It's not every day that I have the opportunity to learn from someone as knowledgeable and accomplished as Candace Kling.
She is a Master, and she is a sculptor.
For 30 years, Candace has studied textile collections held by museums and private collectors, intrigued by the underlying construction behind embellishment in costume and fashions.
Through her own pursuit of sculpting ribbons and fabric into art, she has acquired a knowledge of such depth and breadth, it is absolutely thrilling to a student wishing to learn.
And the fact that the room was surrounded by board after board of amazing examples was enough to make me hyper-ventilate in my exhilaration...
This workshop was intense for me.
There was so much information to absorb, so many techniques to observe and to try to imitate in making my own samples. It was hard to force myself to break for lunch or even the bathroom. (We joked that Depends needed to be on our supply list!)
I had many, many A-ha! moments.
But my biggest "take-away" was the idea that the fabric has to be sculpted -- that the fabric has a voice and, through the manipulation of a skilled hand, the piece can sing...
Candace's hands honored the ribbons...her touch was light...and she approached the ribbon as if she were sculpting fine porcelain, not fabric, into flowers.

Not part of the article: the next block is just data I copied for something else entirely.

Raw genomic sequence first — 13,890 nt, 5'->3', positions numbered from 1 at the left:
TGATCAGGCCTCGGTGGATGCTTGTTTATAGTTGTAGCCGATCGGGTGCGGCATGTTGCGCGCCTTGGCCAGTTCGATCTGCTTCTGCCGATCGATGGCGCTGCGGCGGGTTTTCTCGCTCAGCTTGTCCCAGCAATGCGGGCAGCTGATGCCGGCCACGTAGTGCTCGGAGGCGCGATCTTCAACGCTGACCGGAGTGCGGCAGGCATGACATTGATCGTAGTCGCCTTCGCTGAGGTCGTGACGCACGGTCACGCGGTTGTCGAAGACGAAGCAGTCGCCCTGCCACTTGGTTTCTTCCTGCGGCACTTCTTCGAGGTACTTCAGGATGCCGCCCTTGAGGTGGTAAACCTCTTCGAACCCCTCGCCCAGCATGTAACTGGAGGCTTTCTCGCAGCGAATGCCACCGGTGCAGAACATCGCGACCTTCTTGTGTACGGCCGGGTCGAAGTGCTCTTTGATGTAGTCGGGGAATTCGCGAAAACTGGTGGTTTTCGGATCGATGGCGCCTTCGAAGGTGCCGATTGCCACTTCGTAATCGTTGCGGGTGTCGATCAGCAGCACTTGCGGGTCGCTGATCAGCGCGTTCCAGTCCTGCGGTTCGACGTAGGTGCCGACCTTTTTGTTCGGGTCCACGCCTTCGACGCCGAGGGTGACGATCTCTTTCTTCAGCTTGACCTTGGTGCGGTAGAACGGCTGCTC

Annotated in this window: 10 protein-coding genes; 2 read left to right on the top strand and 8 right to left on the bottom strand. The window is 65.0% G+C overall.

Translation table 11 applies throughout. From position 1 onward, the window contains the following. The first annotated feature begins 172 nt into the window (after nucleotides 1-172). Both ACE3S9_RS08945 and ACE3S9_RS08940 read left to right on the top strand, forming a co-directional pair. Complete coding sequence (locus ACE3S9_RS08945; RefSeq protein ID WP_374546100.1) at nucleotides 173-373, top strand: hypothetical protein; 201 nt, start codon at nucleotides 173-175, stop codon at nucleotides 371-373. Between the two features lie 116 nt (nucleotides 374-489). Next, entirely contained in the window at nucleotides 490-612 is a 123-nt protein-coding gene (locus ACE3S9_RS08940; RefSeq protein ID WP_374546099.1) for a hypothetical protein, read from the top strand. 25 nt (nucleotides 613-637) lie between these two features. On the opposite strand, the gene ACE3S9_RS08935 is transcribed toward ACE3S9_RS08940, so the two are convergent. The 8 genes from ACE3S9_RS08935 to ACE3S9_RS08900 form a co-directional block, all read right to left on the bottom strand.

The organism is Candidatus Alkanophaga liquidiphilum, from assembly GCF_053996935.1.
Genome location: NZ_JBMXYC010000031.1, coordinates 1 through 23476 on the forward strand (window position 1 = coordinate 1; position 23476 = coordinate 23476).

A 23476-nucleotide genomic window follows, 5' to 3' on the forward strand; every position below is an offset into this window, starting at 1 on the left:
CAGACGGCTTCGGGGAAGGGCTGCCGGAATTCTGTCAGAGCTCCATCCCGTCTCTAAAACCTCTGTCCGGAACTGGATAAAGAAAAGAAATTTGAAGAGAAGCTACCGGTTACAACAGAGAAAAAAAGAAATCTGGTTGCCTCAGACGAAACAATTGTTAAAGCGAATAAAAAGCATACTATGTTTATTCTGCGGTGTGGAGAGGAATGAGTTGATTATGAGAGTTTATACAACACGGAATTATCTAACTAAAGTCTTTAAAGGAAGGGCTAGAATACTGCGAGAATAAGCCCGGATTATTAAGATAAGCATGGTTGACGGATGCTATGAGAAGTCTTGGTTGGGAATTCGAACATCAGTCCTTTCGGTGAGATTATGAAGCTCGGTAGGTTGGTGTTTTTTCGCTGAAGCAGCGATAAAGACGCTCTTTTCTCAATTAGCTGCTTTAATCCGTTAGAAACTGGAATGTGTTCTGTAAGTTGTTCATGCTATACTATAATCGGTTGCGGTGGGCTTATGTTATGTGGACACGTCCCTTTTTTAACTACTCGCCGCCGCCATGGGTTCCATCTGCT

All too often she would notice us pulling too hard, tugging and distressing the material, in our pursuit of the perfect bloom...and she would remind us to be gentle.
She taught that each hand will sculpt the same ribbon differently. And each fabric and or ribbon will react differently to the same technique.
So just as oil paints and watercolors behave differently in different media and under the practiced hand of different artists...so too does ribbon.
Because we were learning, we made large samples so we could see and remember all of the techniques that were covered.
Candace uses a padded, covered board similar to a bobbin-lace pillow to sculpt her work. To improvise, we used empty fabric bolts to pin and sculpt our samples.
Over the three days, we filled up three cardboard display boards...
And they were all beautiful and varied from student to student and ribbon by ribbon.
My samples are very special to me and mark the beginning of a new journey...
In pursuit of the artful ribbon.
[Note: Candace's book, The Artful Ribbon, is out of print but you can still buy copies through Amazon or other used book dealers.]